"I'm very cynical about politicians and their language," he says. That opinion is clear when he describes how the British Foreign Office has suggested -- with varying degrees of force -- to his employers that Fisk should leave Beirut. He derides those suggestions and instead turns for guidance on the state of his safety to friends and sources in Lebanon.

Lebanon, he writes in his new book, "had a near-fatal attraction to the brave, the foolhardy and to those who thrived in the half-world of civil war, who had self-consciously rejected or simply abandoned the standards by which other people lived, on the grounds that they had their own rules and codes of their own. Terry {Anderson} fell into the first category and possibly the second. His abductors -- who regarded the tactical value of his American citizenship more highly than his integrity as a journalist -- belonged to the third."

Just which category Fisk himself falls into is no doubt a matter of personal opinion.

Press him for an explanation of his motives for staying and he responds, with a certain degree of fierceness: "It's not a kick and it's not a hang-up of mine to want to be there. The gulf is filled with reporters waiting for a war. Do they have hang-ups?"

There is some degree of obstreperousness to his devotion, as if suggestions that perhaps he should leave only toughen his resolve to do the opposite.

"I think our real job is to be a witness," he says of his profession. "People hate journalists witnessing things. I think we are witnesses to history and I think we are the eyes of the outside world. If you look at Lebanon, undoubtedly the Israelis would have preferred there had been no journalists in West Beirut in '82. The Syrians would prefer no journalists, for example, investigating the killing of Lebanese and indeed the killing of their own soldiers after the fall of {Christian Gen. Michel} Aoun. Many of the militias would prefer their actions were not seen or written about."

This is his vision of his work, which along with a lyrical and pained vision of Lebanon draws him powerfully to that country.

"There's something about Lebanon. It's all things to all people. When you come to it from Saudi Arabia, you can have a drink. When you come from Europe, it's the beginning of the East, with palm trees and mystery. It's beautiful. The wind storms on the corniche. You wake up in the morning and smell the blooms and trees -- it comes in the window."

It was in that city that he worked closely with Anderson. "Terry lived -- he lived in this world, the world of bright lights and friends. Then he was gone. A tube opened into the ground -- whoomp! -- he's gone."

Immediately after Anderson was seized, Fisk organized a distribution of pictures of the American reporter. Assuming that Anderson would be taken to the Bekaa Valley, he saw that the pictures were given to every checkpoint of every faction on the road out of Beirut.

Nothing came of it all. Anderson was gone. Later Fisk heard that someone had seen him, recognized the face from a picture, but then Anderson was moved by his captors. Since then, he says, "I've had about three seconds of thinking I did it right."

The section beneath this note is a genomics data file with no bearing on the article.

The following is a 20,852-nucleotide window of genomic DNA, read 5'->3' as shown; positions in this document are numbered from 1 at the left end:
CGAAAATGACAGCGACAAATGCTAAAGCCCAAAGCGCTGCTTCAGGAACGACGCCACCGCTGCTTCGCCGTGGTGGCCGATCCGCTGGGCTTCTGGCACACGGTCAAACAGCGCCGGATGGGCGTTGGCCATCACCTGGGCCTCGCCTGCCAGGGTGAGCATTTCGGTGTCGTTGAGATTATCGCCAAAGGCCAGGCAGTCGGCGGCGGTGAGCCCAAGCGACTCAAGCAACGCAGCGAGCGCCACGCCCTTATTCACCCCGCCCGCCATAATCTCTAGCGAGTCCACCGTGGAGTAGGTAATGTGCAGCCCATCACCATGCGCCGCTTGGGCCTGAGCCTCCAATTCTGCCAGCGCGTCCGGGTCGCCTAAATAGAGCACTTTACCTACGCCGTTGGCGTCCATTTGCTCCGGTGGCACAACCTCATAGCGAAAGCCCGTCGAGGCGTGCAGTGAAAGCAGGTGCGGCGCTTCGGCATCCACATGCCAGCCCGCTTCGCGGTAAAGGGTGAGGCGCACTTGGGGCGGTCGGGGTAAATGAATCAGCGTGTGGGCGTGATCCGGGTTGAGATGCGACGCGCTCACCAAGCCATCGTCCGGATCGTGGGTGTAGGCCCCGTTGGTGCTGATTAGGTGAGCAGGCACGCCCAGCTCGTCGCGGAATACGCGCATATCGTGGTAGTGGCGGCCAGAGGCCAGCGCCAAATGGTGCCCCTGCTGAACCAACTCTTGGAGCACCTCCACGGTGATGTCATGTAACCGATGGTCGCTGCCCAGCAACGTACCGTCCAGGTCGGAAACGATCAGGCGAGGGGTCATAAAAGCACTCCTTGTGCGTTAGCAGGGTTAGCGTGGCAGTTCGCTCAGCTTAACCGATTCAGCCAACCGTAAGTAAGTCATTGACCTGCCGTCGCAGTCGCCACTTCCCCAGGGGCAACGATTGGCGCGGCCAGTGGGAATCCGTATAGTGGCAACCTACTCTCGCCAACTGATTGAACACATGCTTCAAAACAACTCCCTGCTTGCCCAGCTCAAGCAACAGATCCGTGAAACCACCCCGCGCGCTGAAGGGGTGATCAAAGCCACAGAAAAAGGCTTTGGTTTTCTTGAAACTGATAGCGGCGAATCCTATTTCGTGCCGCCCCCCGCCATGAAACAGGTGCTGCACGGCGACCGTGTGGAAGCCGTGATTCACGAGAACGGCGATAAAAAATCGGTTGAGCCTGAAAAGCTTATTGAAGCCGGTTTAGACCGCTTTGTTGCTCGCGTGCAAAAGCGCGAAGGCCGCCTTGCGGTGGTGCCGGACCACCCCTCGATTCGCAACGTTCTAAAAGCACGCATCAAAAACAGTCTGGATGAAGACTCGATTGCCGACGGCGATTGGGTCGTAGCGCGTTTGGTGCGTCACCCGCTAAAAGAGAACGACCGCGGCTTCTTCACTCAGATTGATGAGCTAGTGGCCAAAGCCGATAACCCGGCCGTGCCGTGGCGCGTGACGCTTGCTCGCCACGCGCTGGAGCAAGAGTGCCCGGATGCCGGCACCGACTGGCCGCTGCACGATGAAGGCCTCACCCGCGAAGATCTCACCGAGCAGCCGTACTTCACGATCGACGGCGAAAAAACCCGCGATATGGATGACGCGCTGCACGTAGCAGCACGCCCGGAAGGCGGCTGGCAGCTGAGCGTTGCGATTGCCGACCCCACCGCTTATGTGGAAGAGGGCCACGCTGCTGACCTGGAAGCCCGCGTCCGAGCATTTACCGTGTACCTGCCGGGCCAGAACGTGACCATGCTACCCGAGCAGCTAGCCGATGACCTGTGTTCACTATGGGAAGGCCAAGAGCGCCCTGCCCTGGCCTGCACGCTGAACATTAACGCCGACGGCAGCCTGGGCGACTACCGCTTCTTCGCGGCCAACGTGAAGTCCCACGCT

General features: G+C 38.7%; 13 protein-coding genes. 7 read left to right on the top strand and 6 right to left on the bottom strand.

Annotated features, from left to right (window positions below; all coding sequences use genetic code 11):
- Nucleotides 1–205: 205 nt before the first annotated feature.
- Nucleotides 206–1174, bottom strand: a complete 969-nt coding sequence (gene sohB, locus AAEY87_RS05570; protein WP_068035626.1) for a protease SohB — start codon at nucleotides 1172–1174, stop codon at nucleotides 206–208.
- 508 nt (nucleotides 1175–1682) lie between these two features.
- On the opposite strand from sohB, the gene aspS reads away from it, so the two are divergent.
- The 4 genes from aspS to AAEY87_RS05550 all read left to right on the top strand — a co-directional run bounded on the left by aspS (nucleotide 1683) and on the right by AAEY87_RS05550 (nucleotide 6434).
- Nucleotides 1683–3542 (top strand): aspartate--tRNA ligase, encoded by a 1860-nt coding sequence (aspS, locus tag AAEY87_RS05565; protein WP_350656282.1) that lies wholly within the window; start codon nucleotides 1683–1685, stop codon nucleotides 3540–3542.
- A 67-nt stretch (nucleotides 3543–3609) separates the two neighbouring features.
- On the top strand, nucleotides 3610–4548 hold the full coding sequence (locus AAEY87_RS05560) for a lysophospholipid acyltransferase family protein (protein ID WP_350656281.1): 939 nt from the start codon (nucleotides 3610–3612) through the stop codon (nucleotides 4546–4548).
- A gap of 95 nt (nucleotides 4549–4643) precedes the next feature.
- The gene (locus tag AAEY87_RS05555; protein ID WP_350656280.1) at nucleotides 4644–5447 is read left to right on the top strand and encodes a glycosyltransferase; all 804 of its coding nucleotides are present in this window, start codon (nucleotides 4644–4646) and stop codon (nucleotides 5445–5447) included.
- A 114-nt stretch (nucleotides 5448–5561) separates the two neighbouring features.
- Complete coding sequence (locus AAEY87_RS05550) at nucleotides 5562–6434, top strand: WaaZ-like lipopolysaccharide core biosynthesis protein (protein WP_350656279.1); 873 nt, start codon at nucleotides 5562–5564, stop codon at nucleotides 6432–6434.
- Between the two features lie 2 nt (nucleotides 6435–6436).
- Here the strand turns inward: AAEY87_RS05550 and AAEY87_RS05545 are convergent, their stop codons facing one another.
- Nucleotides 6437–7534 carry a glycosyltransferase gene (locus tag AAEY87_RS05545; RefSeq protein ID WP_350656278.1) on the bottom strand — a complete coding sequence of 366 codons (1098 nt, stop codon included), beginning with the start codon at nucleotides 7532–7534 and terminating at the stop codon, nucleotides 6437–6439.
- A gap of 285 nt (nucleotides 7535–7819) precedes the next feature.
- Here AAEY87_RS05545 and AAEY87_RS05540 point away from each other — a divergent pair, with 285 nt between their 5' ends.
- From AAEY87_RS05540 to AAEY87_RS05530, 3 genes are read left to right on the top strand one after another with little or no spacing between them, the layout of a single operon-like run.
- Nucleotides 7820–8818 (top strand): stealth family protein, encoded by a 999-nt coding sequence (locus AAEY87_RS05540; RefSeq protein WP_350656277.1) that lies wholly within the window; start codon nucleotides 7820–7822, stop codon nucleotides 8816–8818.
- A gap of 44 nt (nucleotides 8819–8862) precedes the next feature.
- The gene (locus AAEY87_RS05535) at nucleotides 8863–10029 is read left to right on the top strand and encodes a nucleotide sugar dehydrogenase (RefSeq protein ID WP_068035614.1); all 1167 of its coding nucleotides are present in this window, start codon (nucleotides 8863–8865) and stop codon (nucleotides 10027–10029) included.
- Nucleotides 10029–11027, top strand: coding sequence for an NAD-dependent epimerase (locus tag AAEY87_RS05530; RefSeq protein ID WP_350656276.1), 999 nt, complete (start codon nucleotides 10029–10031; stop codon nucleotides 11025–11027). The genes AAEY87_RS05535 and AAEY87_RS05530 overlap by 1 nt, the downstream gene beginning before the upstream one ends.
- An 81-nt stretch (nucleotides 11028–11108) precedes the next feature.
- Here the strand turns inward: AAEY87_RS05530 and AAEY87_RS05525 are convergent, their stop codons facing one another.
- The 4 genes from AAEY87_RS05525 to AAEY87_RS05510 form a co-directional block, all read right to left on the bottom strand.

In his book Fisk describes uncanny moments of intuition when he was certain he was driving by a building or a town that hid Anderson. "In a way he inhabits a different world than I do. I go about, doing my work, and I'm sure I am often near Terry."

Wherever he goes, he asks about his friend. "I'm sure Terry is alive. Every time I see anyone in Beirut who might have any information about the kidnappings or might share some of the political aims or might remotely help, I ask if there is anything I can do to help {Anderson} and I say he is a fine man, a fine journalist, a friend of mine, and should be released. That's the only grounds. I don't make political speeches. I don't take a high moral position."

Over the years Fisk has managed to get two photographs of Anderson's daughter to the hostage. "I know that because another hostage who was released saw a picture with 'Fisky' on the back." He tried to pass on a second pair of glasses as well, but that attempt, he thinks, failed.

He quickly avers that he is not suggesting that he is the only friend who has worked for Anderson's release, but "at least I'm there. He may know that I'm trying." For him, remaining in Beirut seems in many ways to be an act of faith.

Fisk surveys the marble hotel lobby, with its piped-in classical music and well-trained staff and discreet decorations. "There's a hotel in Beirut that looks somewhat like this," he says, thus deflating one preconception about what luxuries are unavailable in a city at war.

"If you're careful, most of the time you can really live quite a nice life" in Beirut, he says. "We have a beautiful apartment with a fluffy cat. You sit on the balcony overlooking the Mediterranean and drink fine wine."

He dreams of settling down in the west of Ireland and writing history books. He studied classical history and wrote a doctoral dissertation for Trinity College, Dublin, about Ireland's role during World War II. In her wallet, his wife keeps a small black-and-white picture stumbled upon in a newspaper that shows what they have decided is their perfect Irish house: old, comfortable, with room for all their books.

This is not, however, a plan for which he has set a date. Now, instead of the house in Ireland, he will take a plane back to Beirut's airport. Even a week away makes for a difficult return. "You don't have to have been out for long to have the old fear again," he says. The road into the city from the airport has been the site of kidnappings, and every time he returns home he remembers that. Of course, when he is reporting he drives the road all the time, but somehow then the fear is less.

Yet after his plane lands, that road will be momentarily new again. About such drives, when the realities of Beirut are clear in his thoughts, he says, "It's nice to reach the other end."